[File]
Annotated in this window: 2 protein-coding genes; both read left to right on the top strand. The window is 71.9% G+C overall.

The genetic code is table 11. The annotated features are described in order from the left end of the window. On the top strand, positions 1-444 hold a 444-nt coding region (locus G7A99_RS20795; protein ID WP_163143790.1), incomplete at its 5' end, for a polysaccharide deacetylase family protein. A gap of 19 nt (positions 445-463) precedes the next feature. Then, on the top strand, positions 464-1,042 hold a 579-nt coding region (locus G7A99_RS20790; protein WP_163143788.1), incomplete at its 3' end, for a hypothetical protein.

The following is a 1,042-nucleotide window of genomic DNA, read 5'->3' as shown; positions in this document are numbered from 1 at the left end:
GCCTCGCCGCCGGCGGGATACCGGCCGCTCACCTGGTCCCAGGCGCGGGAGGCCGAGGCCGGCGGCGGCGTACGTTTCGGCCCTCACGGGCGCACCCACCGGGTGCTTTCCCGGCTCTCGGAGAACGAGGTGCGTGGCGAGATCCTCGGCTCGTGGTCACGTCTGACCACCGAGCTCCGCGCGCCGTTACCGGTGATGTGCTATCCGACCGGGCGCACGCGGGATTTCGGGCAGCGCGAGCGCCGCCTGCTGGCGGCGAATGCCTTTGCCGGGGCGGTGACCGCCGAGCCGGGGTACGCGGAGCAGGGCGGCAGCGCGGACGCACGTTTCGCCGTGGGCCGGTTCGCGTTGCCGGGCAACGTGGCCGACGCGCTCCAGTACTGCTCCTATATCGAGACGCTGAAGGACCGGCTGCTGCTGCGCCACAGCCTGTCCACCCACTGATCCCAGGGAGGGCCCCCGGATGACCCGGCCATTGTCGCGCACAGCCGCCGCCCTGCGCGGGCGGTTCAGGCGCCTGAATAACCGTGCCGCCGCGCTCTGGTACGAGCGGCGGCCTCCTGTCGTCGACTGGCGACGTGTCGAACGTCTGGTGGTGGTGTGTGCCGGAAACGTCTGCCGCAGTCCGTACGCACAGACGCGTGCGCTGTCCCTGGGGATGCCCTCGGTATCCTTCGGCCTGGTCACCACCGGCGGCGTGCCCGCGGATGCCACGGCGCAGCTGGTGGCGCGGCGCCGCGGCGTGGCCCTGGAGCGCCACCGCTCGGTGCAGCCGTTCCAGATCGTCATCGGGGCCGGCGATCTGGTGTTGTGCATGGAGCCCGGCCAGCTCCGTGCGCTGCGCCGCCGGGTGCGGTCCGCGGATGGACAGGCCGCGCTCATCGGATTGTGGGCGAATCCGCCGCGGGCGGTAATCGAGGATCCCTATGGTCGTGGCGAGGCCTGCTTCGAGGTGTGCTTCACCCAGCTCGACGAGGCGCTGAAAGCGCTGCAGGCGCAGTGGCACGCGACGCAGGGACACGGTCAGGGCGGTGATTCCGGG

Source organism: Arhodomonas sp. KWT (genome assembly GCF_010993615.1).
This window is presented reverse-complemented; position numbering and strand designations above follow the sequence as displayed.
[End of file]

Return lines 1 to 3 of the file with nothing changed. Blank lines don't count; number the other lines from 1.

Annotated in this window: 2 protein-coding genes; both read left to right on the top strand. The window is 71.9% G+C overall.

The genetic code is table 11. The annotated features are described in order from the left end of the window. On the top strand, positions 1-444 hold a 444-nt coding region (locus G7A99_RS20795; protein ID WP_163143790.1), incomplete at its 5' end, for a polysaccharide deacetylase family protein. A gap of 19 nt (positions 445-463) precedes the next feature. Then, on the top strand, positions 464-1,042 hold a 579-nt coding region (locus G7A99_RS20790; protein WP_163143788.1), incomplete at its 3' end, for a hypothetical protein.

The following is a 1,042-nucleotide window of genomic DNA, read 5'->3' as shown; positions in this document are numbered from 1 at the left end: